PROFILE

Ken Lonyai

Consultant, Strategist, Tech Innovator, UX Evangelist

Ken is a 15 year veteran of interactive project development including some of the industry’s most unique experiential systems. His skills span the on-line world and nearly every realm of human/computer interface used by brands and retailers – mobile, interactive kiosks, experiential displays, and more. Known as the man with the miniature R&D lab in his head, when he’s not working on a client project, Ken can be found designing, tinkering, and developing some cool new experiential device in SPIA Labs.

He is a consumer engagement expert using cutting-edge, unique, and enticing brand experiences that encourage “like”, “share”, and “buy now” behaviors, as well as a creator of true consumer excitement by baking-in fun, social, and gamification actions that generate results. Focused on producing “amazing user experiences” for brands and retailers, he helps companies transform into destinations that consumers seek out and want to interact with.

Ken is a subject matter expert in user experience, most things interactive, experiential marketing, mobile app strategy/development, and digital UX/UI.

Additionally, he is a co-founder of NUI Central™, an organization to promote using natural human traits (voice, gesture, eye movement, etc.) to bi-directionally interact with smart devices.

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Perspectives (blog)

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  • Posted on: 06/14/2019

    Amazon taps AI to drive fashion recommendations

    Machine learning from image training sets is not new. Whether Amazon has made real improvements that will allow it to train more accurately is an unknown, awaiting user feedback. All of digital commerce is ultimately going this way. For example, someone that is digging a hole and snaps the shovel handle will be able to use a camera to capture the product and also say "How soon can I get a shovel like this for under $25.00 delivered to me?" Anyone that steps back and looks at all the pieces in play today can see that coming sooner than later.
  • Posted on: 06/13/2019

    Will same-day delivery flexibility give Target an edge over Amazon and Walmart?

    I fail to see the big deal here. There's a huge difference between free same day shipping (even with a minimum purchase threshold) and $9.99 same day shipping. Very few people who shop Target are going to take advantage of this program. In those instances where there is some item they absolutely need right away and can't get to the store, they'll go for it. Otherwise, they'll accept the regular shipping options or choose BOPIS where same-day availability for in-store items is the industry standard. So unless anything on target.com will be available same-day in-store, this seems like little more than a lesson learned from Amazon on how to spin relatively nothing into press hype.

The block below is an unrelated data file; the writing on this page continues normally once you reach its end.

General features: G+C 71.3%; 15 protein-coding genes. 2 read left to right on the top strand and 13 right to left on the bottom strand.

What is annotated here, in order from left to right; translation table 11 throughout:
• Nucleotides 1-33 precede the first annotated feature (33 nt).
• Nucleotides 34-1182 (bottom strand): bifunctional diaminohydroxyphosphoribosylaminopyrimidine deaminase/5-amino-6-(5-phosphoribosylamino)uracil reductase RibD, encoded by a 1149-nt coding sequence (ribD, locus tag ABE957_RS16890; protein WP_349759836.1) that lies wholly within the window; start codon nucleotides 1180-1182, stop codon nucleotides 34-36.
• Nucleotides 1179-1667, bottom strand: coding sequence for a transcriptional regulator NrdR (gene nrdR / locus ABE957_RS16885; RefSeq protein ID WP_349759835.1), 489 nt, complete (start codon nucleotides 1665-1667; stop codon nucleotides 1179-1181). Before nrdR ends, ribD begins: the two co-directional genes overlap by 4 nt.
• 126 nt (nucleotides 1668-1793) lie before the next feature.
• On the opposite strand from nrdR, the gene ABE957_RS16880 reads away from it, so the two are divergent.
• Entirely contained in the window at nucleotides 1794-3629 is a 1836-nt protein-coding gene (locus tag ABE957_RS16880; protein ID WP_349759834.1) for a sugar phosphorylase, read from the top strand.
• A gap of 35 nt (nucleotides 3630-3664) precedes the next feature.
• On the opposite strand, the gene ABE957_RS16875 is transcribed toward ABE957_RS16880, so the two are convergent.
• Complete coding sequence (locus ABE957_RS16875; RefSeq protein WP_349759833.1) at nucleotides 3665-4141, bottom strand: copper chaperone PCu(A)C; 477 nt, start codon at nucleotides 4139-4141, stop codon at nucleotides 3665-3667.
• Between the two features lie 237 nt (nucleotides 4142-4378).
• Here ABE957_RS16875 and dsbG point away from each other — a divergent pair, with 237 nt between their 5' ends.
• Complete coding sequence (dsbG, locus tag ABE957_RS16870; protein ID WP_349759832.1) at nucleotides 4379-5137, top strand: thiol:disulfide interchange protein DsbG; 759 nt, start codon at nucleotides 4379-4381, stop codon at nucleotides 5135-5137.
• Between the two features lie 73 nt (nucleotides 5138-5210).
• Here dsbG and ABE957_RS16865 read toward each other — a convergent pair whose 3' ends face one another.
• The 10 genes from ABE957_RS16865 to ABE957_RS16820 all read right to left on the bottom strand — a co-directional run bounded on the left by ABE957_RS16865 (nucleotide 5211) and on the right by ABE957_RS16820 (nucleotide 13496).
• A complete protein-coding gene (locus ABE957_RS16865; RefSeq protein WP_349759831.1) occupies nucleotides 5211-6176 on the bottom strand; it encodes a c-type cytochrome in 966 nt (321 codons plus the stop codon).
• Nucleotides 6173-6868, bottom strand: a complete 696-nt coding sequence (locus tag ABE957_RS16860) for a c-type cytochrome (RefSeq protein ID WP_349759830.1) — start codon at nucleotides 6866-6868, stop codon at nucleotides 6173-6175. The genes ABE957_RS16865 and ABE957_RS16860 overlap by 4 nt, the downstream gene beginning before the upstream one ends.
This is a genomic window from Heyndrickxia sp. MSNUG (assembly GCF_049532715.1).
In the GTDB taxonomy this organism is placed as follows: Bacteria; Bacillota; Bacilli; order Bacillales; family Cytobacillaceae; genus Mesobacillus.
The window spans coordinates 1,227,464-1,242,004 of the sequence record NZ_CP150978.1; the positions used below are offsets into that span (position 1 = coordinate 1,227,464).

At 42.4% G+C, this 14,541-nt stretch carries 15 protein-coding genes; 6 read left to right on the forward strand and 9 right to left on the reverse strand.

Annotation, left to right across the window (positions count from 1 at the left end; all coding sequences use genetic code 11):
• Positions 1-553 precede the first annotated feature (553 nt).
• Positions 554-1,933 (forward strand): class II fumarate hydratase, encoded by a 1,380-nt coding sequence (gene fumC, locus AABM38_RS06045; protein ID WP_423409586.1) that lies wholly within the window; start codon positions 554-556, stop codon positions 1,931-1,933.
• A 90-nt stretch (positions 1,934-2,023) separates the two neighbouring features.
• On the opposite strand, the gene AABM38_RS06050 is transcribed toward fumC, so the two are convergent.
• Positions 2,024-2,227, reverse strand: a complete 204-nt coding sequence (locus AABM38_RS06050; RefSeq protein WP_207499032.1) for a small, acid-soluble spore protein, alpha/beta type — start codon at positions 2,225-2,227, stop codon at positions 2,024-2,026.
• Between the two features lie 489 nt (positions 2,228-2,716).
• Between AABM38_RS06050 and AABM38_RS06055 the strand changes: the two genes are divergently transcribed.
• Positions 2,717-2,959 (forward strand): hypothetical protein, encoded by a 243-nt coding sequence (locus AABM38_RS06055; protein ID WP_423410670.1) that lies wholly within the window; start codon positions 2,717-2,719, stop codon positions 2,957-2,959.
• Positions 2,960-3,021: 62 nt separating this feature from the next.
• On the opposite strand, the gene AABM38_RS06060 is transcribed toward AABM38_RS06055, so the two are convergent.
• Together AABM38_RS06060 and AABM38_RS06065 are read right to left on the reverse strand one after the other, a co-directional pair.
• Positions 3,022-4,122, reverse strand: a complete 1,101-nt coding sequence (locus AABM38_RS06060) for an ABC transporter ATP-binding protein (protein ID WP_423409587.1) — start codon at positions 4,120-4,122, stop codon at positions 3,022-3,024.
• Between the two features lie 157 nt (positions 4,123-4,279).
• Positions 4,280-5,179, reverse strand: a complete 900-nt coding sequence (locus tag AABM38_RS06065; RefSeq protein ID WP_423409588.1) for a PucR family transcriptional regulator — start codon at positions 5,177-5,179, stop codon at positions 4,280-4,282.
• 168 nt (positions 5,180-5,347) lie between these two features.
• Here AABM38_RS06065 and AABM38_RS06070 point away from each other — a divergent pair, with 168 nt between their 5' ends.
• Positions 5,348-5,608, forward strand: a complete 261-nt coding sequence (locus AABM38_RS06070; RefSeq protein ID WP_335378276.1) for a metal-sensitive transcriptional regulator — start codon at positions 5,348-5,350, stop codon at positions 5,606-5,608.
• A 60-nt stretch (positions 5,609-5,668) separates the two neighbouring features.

• Posted on: 06/12/2019

    What does FedEx’s break with Amazon mean?

    Given the small amount of revenue Amazon represents and the general hassles associated with earning that revenue, this is a bold and smart move by FedEx. Not being Amazon's bootlicker will allow FedEx to maintain control of its business as it sees fit and build closer partnerships with others.
  • Posted on: 06/11/2019

    Will a credit builder program create a new legion of loyal Amazon shoppers?

    As Prime approaches saturation and Whole Foods looks like a quagmire of no real benefit so far, building better rapport/loyalty with the other end of the market is a logical growth strategy. I'd like to understand how the card "cannot be used for purchases made from Amazon" yet "Members will also gain access to five percent cash back on orders placed on the e-tailer’s site?"
  • Posted on: 06/10/2019

    Who still thinks one-size-fits-all mannequins make sense?

    Kudos to Nike and all that are installing plus-sized mannequins. The International Journal of Fashion Design published a study stating that the average American woman wears between a Misses size 16–18 clothing. That needs to be reflected in-stores if retailers really expect shoppers to feel a connection to them. Creating displays of utopian ideals like was done in the 1950s does not resonate with many people in this era. Additionally, a mix of mannequins of all sizes/shapes and when appropriate, ethnicities, sends an important message to children about inclusion.
  • Posted on: 05/29/2019

    Amazon to set small suppliers adrift

    The real lesson here is for all the Amazon fanboy pundits. They've believed everyone should capitulate and hitch themselves to Amazon's wagon because not doing so would spell doom. This is yet another data point that Amazon is out for Amazon only and any olive branch it seems to extend to others is only fleeting until Amazon chooses to turn on them. One day it will happen to those who think they are too big for Amazon to do them the same way.
  • Posted on: 05/20/2019

    Just how big is Amazon’s ethics challenge?

    "Axios said its study 'reveals Americans are torn between the ethical side-effects and the elevated Prime lifestyle they’ve grown accustomed to...'" That's it in a nutshell. People say one thing and do another. They want to be all ethical and support others, but look at the net-net. Convenience and/or savings is still more important or Amazon would not have around 50 percent of e-commerce sales.
  • Posted on: 05/14/2019

    Did Walmart just one-up Amazon on next day deliveries?

    Doug, you are entitled to shop any way that you like, but e-commerce is mainstream and standard whether you believe it or not. Reinterpreting my comments to something about margins is out of context and won't change that fact. Every purveyor makes their own choices by which channels they sell and at what margins. Sears and others built substantial businesses more than a century ago on catalog sales. The internet is the mainstream catalog of contemporary times. Amazon did not pioneer e-commerce (in fact, Sears blew their chance to be Amazon), and you give Amazon far too much credit in determining what other businesses do and how they profit trying to keep up. Amazon is outcompeted constantly by online-only businesses that know how to attract and maintain sales by defining their market and value proposition in a way that suits their customers. You can claim that all or a significant number are eroding profits chasing Amazon's tactics (some are), but where's the data?